Design-relevant ergonomic data on Dutch elderly
The design of daily-life products that can be used in a safe and comfortable way by many consumers requires ergonomic data concerning these users. With regard to the elderly, hardly any ergonomic data were available. In this study, measurements were done on about 79 physical, psychomotor, sensory and cognitive variables. The sample consisted of 750 persons: 123 in the age between 20 and 30 years and 623 aged 50 years and over. The results reveal different patterns of level and variation with age. Generally speaking, the physical data exhibit a relatively small variation with age; in other words, the variation within age groups is much larger. For the psychomotor and sensory variables variance generally increased with age. Especially after the age of 65 or 70 the level of performance decreased compared to that of younger subjects. As far as differences between the sexes are concerned, it is concluded that there are marked differences in the physical variables between males and females. Body build and the amount of force exerted differ. The psychomotor variables also show systematic differences between men and women. For the sensory and cognitive variables, few systematic differences between the sexes were found. People with capacities in the lower percentiles of the frequency distribution appear to have difficulties in performing daily-life activities. However, they still manage to live independently. This is possible because they use all kinds of solutions to compensate for the lower level of ability.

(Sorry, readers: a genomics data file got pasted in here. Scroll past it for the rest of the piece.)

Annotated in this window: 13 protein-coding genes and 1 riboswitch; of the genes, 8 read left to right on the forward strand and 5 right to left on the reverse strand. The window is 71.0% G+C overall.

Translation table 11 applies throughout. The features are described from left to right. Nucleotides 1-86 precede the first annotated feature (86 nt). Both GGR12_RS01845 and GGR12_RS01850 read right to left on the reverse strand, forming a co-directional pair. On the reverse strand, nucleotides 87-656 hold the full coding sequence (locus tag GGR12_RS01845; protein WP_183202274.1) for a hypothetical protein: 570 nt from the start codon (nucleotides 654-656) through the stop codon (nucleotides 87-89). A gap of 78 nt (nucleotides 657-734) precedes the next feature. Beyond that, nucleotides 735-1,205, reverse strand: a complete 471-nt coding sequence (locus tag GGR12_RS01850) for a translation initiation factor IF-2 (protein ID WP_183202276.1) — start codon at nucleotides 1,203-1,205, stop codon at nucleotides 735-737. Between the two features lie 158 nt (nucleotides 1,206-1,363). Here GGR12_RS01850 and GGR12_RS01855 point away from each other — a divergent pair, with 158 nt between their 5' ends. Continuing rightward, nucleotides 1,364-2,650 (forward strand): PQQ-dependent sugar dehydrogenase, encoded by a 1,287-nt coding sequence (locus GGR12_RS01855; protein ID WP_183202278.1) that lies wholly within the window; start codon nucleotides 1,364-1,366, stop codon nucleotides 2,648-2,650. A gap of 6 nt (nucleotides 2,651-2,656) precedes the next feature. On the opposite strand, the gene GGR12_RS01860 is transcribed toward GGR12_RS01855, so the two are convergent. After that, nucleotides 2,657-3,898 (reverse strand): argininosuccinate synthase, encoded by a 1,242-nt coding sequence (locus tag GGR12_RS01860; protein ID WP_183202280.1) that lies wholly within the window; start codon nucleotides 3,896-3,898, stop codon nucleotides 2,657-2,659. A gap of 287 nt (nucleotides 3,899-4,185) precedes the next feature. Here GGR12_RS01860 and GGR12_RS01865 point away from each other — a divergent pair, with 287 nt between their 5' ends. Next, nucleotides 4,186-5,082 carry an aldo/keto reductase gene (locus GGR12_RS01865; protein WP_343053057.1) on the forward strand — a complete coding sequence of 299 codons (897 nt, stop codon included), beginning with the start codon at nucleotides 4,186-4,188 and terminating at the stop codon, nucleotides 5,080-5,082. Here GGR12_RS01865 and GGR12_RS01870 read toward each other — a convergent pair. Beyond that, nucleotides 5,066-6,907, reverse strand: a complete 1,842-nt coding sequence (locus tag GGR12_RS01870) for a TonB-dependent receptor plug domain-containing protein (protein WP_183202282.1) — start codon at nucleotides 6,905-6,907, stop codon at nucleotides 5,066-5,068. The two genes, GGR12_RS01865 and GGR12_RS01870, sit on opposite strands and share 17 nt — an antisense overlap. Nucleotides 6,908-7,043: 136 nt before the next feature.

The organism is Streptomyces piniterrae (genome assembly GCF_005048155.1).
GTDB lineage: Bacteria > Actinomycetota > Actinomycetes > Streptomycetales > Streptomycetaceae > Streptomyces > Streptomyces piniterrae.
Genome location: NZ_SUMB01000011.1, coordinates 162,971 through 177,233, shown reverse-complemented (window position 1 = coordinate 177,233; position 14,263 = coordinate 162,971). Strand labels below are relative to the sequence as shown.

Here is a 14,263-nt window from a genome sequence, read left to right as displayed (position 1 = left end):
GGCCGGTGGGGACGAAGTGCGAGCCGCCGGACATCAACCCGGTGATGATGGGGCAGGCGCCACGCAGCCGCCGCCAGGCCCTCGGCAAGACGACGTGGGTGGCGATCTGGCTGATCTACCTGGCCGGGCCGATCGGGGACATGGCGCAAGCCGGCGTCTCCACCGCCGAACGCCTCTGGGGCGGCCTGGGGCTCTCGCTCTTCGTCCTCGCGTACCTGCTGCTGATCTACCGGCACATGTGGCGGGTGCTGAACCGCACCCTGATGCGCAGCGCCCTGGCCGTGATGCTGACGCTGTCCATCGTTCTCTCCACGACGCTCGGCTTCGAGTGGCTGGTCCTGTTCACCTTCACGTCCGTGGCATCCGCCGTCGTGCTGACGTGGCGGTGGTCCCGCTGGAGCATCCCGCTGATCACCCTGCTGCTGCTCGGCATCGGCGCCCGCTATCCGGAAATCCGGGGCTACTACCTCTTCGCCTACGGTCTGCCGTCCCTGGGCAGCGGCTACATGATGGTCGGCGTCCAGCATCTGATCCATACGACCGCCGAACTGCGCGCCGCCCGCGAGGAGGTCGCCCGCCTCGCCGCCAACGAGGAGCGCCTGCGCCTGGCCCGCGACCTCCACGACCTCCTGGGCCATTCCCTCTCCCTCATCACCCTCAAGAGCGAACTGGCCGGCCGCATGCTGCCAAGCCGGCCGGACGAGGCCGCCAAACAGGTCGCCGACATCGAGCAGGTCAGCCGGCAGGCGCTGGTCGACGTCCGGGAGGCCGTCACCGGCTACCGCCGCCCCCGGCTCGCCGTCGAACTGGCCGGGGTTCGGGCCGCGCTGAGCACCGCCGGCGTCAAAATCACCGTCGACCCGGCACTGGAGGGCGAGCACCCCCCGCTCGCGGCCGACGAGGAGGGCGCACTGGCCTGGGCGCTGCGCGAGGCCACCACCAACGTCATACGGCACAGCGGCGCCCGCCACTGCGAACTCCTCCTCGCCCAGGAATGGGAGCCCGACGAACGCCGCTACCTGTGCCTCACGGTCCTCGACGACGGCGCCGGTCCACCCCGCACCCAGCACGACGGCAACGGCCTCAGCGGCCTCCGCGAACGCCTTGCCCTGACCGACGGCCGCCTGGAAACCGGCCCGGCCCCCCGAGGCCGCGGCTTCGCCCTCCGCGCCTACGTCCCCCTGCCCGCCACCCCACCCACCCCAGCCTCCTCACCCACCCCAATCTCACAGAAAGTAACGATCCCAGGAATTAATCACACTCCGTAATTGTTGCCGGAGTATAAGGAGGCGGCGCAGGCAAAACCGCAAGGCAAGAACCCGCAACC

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Document Type: Research Article
Publication date: 1999-09-01